March 22, 2007
Sustainable Growth Toolkit
Related Studies & Resources
Opportunities and Risks from Environmental and Social Trends
March 22, 2007
1. Finding the Right Place to Start
Goal: Establish the right starting place that will assure that sustainability efforts are rooted in the core business and will generate shareholder value.
A. Decide scope of effort
B. Start with the core values of the company
C. Articulate the company’s business goals and strategies
D. Define the operating environment in which the company does business
E. Lay the internal groundwork for the initiative within the company
F. Find the right words to describe your effort
A. Decide Scope of Effort
Determine what type of sustainability strategy best suits the needs of your company:
- Company Wide
- Single Business Unit
- Combination of Company-Wide/Single Business Unit
- In establishing your starting place, be sure that there is support and a willingness from within your company.
B. Start with the Core Values of the Company
- Identify the social and environmental principles that the company has historically adopted (explicit or unstated).
- Catalogue past efforts to advance social and environmental goals.
- Define the relationship between core company values and success in the marketplace.
- Understand the current culture of the organization and the viewsof staff on sustainability and organizational culture and change.
C. Connect to Business Goals & Strategies
- To be sure that sustainability is anchored in the business and not an appendage, it is essential to integrate sustainability with the company’s broader business goals and strategies.
- To do this effectively, articulate these goals & strategies in the beginning of developing your sustainability approach.
D. Define Company’s Operating Environment
Map the company’s operating environment:
- Identify competitive threats and pressures.
- Describe the expectations for social and environmental value of direct and end-use customers.
- Understand the social and environmental commitments and principles in use in your industry at both the company and industry levels.
E. Lay the Internal Groundwork
- Form an interdisciplinary team that includes leaders of key businesses, finance people and those with responsibility for external affairs.
- Seek a mandate from the senior leadership team to make them vested in success.
- Establish the right corporate governance and organizational structure.
F. Find the Right Words to Describe Effort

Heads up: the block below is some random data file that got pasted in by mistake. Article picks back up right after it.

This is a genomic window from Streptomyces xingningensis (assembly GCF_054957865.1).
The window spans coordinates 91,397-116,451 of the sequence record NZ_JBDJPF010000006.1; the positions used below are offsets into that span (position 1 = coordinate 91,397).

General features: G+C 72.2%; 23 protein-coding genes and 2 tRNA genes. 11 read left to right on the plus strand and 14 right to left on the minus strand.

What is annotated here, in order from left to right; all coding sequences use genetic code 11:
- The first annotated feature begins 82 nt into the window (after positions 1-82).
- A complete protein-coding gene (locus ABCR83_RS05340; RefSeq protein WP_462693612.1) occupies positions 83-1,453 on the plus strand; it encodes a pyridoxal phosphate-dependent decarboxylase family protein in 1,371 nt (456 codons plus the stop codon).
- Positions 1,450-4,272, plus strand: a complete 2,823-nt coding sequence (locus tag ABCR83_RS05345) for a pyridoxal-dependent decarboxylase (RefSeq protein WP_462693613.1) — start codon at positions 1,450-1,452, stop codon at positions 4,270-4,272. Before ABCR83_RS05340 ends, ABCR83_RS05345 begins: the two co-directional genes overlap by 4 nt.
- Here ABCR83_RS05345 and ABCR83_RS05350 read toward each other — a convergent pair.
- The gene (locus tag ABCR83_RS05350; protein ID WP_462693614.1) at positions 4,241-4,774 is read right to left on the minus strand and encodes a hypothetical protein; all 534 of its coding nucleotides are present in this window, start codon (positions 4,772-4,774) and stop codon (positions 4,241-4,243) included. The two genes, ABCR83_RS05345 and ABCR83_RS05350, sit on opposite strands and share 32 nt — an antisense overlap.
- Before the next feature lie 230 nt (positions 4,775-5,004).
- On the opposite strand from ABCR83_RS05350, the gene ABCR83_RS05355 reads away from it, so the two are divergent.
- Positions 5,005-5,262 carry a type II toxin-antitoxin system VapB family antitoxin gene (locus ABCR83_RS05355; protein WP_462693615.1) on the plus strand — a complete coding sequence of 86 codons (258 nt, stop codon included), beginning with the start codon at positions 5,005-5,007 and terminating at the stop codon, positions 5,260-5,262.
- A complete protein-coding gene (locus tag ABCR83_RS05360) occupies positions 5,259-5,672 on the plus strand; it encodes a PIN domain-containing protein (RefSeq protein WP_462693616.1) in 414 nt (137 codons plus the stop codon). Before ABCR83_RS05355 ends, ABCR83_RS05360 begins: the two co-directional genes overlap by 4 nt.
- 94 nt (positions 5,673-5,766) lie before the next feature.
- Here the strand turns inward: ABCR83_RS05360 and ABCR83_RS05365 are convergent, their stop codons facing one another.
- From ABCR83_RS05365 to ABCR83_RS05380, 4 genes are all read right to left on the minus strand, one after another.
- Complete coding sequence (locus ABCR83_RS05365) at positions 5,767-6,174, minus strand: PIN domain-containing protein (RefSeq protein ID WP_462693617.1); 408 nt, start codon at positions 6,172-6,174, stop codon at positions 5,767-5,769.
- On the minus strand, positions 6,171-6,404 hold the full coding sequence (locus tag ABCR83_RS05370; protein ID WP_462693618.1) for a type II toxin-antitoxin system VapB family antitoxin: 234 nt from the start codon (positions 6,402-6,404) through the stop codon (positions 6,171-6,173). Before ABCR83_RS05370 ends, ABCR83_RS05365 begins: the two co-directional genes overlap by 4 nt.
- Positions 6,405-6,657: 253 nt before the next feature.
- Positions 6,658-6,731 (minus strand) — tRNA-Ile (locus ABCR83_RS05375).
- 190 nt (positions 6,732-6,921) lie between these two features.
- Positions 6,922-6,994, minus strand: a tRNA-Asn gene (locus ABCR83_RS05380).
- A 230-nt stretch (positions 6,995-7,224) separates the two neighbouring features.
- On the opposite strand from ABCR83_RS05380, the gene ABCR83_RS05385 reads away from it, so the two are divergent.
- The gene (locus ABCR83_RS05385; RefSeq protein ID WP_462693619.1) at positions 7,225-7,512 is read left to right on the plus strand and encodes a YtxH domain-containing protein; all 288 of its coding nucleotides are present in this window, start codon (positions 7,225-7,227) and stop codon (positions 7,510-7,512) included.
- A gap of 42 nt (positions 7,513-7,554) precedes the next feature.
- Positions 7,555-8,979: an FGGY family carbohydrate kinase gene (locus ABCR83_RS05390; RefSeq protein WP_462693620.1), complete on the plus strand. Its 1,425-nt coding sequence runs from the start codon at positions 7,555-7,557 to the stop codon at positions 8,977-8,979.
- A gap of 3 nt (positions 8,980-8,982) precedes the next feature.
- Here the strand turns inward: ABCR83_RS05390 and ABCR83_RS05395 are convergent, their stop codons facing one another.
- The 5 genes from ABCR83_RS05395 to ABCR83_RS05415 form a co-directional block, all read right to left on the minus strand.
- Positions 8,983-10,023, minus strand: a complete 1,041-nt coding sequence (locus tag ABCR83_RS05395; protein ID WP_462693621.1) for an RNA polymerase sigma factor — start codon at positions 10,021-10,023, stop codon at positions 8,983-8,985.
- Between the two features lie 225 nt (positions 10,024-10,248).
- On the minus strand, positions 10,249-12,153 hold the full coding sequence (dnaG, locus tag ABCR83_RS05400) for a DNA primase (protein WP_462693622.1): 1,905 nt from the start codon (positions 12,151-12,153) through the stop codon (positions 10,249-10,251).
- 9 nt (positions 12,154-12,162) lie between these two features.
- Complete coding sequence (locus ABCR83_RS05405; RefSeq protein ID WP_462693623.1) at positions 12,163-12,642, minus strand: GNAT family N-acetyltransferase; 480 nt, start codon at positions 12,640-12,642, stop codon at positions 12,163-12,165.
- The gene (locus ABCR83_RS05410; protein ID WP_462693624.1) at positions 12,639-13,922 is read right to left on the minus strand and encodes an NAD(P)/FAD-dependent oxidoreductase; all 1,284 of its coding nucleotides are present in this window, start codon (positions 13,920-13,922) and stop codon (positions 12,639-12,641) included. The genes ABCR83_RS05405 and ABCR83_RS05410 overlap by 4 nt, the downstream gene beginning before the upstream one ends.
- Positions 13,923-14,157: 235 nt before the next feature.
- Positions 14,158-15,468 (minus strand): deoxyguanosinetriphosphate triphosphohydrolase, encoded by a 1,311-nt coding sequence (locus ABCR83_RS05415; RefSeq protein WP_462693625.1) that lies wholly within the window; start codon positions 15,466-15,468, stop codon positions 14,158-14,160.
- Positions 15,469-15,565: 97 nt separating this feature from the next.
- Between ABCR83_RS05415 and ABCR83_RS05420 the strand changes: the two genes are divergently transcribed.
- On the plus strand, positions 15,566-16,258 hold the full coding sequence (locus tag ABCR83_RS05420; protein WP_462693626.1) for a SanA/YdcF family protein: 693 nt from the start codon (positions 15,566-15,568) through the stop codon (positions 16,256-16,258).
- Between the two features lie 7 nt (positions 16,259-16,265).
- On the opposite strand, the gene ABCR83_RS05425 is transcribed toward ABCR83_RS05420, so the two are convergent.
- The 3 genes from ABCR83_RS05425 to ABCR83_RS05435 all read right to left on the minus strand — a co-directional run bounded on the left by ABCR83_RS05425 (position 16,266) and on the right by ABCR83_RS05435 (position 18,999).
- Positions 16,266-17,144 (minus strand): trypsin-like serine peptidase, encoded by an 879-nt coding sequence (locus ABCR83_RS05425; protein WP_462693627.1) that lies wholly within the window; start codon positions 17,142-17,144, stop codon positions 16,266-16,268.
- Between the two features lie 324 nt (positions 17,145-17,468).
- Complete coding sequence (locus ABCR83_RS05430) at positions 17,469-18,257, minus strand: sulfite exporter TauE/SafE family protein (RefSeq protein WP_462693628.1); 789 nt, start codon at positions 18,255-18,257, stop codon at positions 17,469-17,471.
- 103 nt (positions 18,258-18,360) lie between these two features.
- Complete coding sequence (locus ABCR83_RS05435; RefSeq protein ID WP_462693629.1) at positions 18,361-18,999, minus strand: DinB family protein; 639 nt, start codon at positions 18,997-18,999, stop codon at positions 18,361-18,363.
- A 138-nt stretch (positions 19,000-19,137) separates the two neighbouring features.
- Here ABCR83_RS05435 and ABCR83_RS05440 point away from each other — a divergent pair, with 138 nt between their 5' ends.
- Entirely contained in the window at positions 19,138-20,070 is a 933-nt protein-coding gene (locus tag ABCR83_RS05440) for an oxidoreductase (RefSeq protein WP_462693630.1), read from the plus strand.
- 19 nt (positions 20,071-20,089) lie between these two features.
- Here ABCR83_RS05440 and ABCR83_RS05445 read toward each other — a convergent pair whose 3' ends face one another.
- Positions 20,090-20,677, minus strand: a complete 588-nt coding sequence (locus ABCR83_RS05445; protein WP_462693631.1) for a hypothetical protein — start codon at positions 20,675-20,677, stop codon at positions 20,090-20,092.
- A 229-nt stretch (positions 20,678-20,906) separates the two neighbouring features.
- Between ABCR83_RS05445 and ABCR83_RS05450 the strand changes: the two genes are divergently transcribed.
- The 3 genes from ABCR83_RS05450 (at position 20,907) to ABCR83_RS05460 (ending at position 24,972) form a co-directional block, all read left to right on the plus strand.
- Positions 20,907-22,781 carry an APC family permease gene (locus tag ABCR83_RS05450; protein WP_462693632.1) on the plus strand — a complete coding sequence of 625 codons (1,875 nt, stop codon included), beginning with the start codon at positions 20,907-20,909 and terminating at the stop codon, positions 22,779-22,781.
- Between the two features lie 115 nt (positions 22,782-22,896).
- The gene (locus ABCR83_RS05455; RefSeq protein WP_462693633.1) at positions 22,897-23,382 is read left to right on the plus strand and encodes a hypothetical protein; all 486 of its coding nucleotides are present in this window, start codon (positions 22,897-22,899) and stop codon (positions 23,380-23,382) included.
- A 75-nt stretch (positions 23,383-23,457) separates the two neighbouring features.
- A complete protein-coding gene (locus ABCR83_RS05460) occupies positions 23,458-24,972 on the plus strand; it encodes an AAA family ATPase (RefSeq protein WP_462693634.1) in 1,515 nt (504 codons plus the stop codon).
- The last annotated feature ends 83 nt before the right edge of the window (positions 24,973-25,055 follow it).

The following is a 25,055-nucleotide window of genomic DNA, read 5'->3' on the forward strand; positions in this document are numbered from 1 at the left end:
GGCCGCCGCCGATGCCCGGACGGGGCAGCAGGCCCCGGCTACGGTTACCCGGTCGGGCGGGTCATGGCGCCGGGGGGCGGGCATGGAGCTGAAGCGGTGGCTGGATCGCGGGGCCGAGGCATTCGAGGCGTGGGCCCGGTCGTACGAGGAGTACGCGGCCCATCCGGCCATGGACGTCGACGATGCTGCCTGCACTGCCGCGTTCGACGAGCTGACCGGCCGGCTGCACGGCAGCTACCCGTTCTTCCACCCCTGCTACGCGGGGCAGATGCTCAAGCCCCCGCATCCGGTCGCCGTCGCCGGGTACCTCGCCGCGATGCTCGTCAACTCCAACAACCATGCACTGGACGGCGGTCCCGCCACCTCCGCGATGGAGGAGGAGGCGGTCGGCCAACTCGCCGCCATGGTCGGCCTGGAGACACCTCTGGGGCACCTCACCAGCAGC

- A company should use the words and terminology that fits their needs, but define these terms up front to establish clarity.
- The term “sustainability”is widely used and too broadly defined. Derivatives of the term include “Sustainable Growth”(used in this toolkit), “Corporate Social Responsibility”(CSR) and “Triple Bottom Line”(TBL).
- Be cautious in using the term “initiative”to define your sustainability approach as that lends itself to be a short-term and limited effort.
2. Opportunities and Risks from Environmental and Social Trends
Goal: A rigorous analysis of the market opportunities and risks the business faces as a result of environmental and social trends.
A. How to think about sustainability: social and environmental trends as market forces that put business value at stake
B. How sustainability strategies create value
C. Identifying the issues on which the business has “value-at-stake”
D. Describe the key trends in social and environmental issues
E. Engaging stakeholders on value-at-stakeExamples: JPMorgan Chase, Entergy, SC Johnson
B. How Sustainability Strategies Create Value
- Review different approaches to how corporate sustainability strategies create financial value
- The following two illustrations take slightly different approaches
- These approaches can be used separately or in combination
Strategies for Creating Environmental Social Benefits with Business Value
How Sustainability Strategies Create Value Emphasizing Intangible Assets
C. Identifying the Issues on which the Business has “Value-at-Stake”
Take a broad view of value
- near-term tangibles
- intangibles such as reputation and trust (by customers and society)
- employee recruitment and retention, and
- being the “partner of choice”by those in and beyond your value chain
- What are the key social and environmental trends with the potential to act as market drivers in your business?
- Use tools that help you systematically look at a full range of issues
- Characterize most important risks and opportunities related to social and environmental trends
D. Describe the Key Trends in the Social &Environmental Trends Affecting Business
Different approaches to trend analysis:
- Scenario analysis
- Decide how to approach this analysis in your company
- Internal strategy or forecasting group
- End-use Customers
- Experts on the key trends
E. Engaging Stakeholders on Opportunities and Risks
- External points of view important to understanding trends
- Identifying the right stakeholders
- Preparing for face-to-face engagements
Value at Stake: JPMorgan Chase
- JPMorgan Chase recognizes that balancing non-financial factors such as environmental and social issues with financial priorities is an essential part of good corporate citizenship, in addition to being fundamental to risk management and the protection of investors.
- “As part of its energy practice, our private equity group has invested in renewable energy generation projects and will continue to consider other investments in profitable renewable energy generation and technology.”
Source: JPMorgan Chase –Pubic Environmental Policy Statement Value at Stake: JPMorgan Chase